Fig. 4.10a
Calcareous ooze and the CCD
   Warm, shallow ocean saturated with
    calcium carbonate
   Cool, deep ocean undersaturated with
    calcium carbonate
       Lysocline--depth at which a significant amount
        of CaCO3 begins to dissolve rapidly
       Calcite compensation depth CCD--depth
        where CaCO3 readily dissolves
            Rate of supply = rate at which the shells dissolve
Calcareous ooze and the CCD




Fig. 4.13
     Scarce calcareous ooze below 5000 m in
      modern ocean
     Ancient calcareous oozes at greater
      depths if moved by sea floor spreading
   Distribution of calcareous oozes in
   surface sediments of modern sea floor




Fig. 4.14
Hydrogenous marine sediments
   Minerals precipitate directly from
    seawater
     Manganese nodules
     Phosphates

     Carbonates

     Metal sulfides

 Small proportion of marine sediments
 Distributed in diverse environments
Iron-manganese nodules
   Fist-sized lumps of manganese, iron, and
    other metals
   Very slow accumulation rates
   Why are they on surface sea floor?




      Fig. 4.15a
Hydrogenous marine sediments
   Phosphates
     Phosphorus-bearing
     Occur beneath areas in surface ocean of
      very high biological productivity
     Economically useful: fertilizer

   Carbonates
     Aragonite and calcite
     Oolites
Hydrogenous marine sediments
   Metal sulfides
     Contain iron, nickel, copper, zinc, silver,
      and other metals
     Associated with hydrothermal vents

   Evaporites
     Minerals that form when seawater
      evaporates
     Restricted open ocean circulation

     High evaporation rates

     Halite (common table salt) and gypsum
Cosmogenous marine sediments
 Macroscopic meteor debris
 Microscopic iron-nickel and silicate
  spherules
     Tektites
     Space dust

   Overall, insignificant proportion of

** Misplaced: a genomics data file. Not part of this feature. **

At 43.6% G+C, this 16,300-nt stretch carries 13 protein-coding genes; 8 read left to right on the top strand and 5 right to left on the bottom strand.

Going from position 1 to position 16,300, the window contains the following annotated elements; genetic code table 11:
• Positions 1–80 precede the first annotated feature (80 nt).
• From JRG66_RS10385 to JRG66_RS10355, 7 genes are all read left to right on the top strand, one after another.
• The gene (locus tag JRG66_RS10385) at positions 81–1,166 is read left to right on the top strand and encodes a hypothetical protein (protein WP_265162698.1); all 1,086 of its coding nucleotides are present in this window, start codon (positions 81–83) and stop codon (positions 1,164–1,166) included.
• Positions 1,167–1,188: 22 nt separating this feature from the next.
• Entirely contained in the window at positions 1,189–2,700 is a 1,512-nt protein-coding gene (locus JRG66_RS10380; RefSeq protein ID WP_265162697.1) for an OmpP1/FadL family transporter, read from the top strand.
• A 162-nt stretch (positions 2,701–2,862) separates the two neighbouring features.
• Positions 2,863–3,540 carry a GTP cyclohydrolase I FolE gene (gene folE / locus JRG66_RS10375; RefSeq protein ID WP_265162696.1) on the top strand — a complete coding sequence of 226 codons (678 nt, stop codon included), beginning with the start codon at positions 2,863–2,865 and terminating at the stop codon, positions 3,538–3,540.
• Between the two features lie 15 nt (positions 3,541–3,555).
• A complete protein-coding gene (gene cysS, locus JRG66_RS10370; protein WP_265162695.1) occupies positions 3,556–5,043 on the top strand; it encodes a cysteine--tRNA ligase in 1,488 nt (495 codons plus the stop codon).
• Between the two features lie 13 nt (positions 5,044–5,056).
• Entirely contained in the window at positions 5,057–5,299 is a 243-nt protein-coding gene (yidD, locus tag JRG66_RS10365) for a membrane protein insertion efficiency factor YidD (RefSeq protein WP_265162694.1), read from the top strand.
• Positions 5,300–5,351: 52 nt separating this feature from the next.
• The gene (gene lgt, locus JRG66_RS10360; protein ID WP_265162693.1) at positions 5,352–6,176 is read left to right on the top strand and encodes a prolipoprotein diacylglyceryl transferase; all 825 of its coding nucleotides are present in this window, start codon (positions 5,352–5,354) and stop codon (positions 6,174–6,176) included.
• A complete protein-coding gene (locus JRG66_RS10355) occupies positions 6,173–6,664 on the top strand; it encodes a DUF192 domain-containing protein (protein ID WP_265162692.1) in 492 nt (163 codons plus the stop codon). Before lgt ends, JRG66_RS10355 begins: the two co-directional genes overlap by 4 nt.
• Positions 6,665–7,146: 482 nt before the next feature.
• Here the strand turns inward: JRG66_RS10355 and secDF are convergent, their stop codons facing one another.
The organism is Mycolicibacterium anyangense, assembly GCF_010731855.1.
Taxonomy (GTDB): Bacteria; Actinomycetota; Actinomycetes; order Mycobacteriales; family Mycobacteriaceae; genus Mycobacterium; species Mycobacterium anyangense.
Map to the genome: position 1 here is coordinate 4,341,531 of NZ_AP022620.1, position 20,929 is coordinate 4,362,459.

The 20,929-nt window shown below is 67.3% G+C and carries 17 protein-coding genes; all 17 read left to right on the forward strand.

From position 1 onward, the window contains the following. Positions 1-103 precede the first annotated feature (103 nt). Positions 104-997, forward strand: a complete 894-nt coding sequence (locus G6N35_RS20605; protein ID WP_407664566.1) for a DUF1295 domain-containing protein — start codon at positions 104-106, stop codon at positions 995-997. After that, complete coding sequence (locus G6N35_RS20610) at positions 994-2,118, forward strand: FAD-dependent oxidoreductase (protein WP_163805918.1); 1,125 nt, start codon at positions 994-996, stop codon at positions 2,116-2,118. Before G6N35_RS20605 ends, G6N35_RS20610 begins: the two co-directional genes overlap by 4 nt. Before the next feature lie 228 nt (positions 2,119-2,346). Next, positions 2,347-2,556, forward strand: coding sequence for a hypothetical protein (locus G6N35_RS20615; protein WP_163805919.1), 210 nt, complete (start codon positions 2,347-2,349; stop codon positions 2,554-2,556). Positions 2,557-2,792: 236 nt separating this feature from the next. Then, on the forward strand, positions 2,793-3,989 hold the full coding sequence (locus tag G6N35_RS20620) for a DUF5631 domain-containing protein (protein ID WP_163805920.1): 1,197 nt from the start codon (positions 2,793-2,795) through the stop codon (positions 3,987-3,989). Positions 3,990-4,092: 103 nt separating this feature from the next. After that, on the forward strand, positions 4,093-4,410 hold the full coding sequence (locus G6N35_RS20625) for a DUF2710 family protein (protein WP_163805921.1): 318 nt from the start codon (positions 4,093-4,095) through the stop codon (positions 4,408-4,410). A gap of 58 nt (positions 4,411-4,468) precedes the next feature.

marine sediments
Mixtures of marine sediments
   Usually mixture of different sediment
    types
       For example, biogenic oozes can contain
        up to 70% non-biogenic components
   Typically one sediment type
    dominates in different areas of the
    sea floor
Distribution of neritic and pelagic marine
sediments
    Neritic sediments cover about ¼ of sea
     floor
    Pelagic sediments cover about ¾
    Distribution controlled by
       Proximity to sources of lithogenous
        sediments
       Productivity of microscopic marine
        organisms
       Depth of water

       Sea floor features
Distribution of neritic and pelagic marine
sediments




Fig. 4.19
How sea floor sediments represent
surface ocean conditions
 Microscopic tests sink slowly from
  surface ocean to sea floor (10-50
  years)
 Tests could be moved horizontally

 Most biogenous tests clump together
  in fecal pellets
       Fecal pellets large enough to sink
        quickly (10-15 days)
Marine sediments often represent
ocean surface conditions
   Temperature

   Nutrient supply

   Abundance of marine life

   Atmospheric winds

   Ocean current patterns

   Volcanic eruptions

   Major extinction events

   Changes in climate

   Movement of tectonic plates
Retrieving sediments
                         Deep Sea Drilling
                          Program
   Dredge
                         Ocean Drilling
   Gravity corer
                          Program
   Rotary drilling
                         Integrated Ocean
                          Drilling Program
Studies reveal support for plate
tectonics, drying of the Mediterranean
Sea, global climate change
Resources from marine
sediments
   Energy resources
      Petroleum
         Mainly   from continental shelves
     Gas hydrates
   Sand and gravel (including tin, gold, and
    so on)
   Evaporative salts
   Phosphorite
   Manganese nodules and crusts
Salt deposits




    Fig. 4.26
Manganese
nodules




        Fig. 4.27
End of
CHAPTER 4
Marine
Sediments



       Fig. 4E

								
To top